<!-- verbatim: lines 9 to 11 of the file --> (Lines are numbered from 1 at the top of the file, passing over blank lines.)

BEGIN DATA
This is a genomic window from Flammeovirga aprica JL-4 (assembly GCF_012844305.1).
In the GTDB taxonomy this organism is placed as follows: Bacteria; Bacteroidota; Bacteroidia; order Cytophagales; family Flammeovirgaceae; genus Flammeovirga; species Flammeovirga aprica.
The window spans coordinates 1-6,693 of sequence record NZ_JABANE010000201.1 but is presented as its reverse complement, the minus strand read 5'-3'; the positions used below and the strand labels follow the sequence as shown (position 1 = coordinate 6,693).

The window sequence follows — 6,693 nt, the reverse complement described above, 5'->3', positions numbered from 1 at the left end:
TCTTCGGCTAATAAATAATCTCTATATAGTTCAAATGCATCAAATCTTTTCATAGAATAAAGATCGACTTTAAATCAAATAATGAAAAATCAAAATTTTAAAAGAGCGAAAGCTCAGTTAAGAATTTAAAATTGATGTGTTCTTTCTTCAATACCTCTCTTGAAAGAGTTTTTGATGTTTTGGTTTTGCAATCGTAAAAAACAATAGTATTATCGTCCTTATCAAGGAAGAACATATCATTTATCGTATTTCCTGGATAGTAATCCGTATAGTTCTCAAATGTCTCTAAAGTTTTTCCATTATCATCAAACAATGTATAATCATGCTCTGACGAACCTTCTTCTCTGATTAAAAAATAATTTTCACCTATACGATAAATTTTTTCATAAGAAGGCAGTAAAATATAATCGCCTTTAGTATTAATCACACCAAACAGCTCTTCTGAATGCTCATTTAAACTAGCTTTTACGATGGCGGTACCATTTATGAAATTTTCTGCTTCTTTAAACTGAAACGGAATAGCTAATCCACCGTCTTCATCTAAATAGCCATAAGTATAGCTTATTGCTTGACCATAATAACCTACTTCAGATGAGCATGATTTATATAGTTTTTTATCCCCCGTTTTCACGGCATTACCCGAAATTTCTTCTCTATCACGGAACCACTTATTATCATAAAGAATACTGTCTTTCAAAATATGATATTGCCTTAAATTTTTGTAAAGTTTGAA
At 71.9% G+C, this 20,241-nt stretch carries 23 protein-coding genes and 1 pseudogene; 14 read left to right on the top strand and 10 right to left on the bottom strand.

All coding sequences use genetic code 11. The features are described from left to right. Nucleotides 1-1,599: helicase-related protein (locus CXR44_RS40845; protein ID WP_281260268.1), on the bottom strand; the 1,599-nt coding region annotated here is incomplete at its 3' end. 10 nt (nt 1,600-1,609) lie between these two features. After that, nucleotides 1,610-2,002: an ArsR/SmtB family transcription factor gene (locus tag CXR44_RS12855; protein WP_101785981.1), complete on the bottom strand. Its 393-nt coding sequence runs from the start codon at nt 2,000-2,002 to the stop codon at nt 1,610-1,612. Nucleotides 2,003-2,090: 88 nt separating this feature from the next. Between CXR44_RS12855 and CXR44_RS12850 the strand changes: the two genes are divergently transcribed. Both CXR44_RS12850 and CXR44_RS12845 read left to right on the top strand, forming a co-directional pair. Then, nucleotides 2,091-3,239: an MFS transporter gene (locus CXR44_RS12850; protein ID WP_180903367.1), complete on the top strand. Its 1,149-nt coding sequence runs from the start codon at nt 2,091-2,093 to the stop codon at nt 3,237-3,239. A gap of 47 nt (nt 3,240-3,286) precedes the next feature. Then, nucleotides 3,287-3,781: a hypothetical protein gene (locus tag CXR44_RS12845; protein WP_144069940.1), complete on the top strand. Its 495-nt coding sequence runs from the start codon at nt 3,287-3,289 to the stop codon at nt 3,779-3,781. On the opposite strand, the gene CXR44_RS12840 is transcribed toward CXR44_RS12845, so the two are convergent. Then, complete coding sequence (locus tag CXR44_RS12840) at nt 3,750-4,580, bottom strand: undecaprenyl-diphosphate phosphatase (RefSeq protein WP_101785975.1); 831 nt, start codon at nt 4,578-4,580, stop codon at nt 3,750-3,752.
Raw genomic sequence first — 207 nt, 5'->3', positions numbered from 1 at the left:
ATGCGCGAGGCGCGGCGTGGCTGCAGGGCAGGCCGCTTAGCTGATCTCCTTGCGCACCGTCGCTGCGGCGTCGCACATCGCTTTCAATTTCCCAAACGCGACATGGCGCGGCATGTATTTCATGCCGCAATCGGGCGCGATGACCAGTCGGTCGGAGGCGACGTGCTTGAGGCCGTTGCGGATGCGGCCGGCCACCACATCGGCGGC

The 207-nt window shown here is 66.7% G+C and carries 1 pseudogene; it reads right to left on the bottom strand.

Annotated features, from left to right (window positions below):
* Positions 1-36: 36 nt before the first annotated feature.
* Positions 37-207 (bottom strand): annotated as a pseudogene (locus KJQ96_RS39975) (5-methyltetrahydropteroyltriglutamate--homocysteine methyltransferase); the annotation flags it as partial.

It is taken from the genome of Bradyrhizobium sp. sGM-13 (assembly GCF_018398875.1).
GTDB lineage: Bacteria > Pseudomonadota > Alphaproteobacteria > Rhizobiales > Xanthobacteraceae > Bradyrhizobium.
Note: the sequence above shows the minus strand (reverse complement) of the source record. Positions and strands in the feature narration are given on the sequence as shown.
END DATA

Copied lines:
ATGCGCGAGGCGCGGCGTGGCTGCAGGGCAGGCCGCTTAGCTGATCTCCTTGCGCACCGTCGCTGCGGCGTCGCACATCGCTTTCAATTTCCCAAACGCGACATGGCGCGGCATGTATTTCATGCCGCAATCGGGCGCGATGACCAGTCGGTCGGAGGCGACGTGCTTGAGGCCGTTGCGGATGCGGCCGGCCACCACATCGGCGGC

The 207-nt window shown here is 66.7% G+C and carries 1 pseudogene; it reads right to left on the bottom strand.

Annotated features, from left to right (window positions below):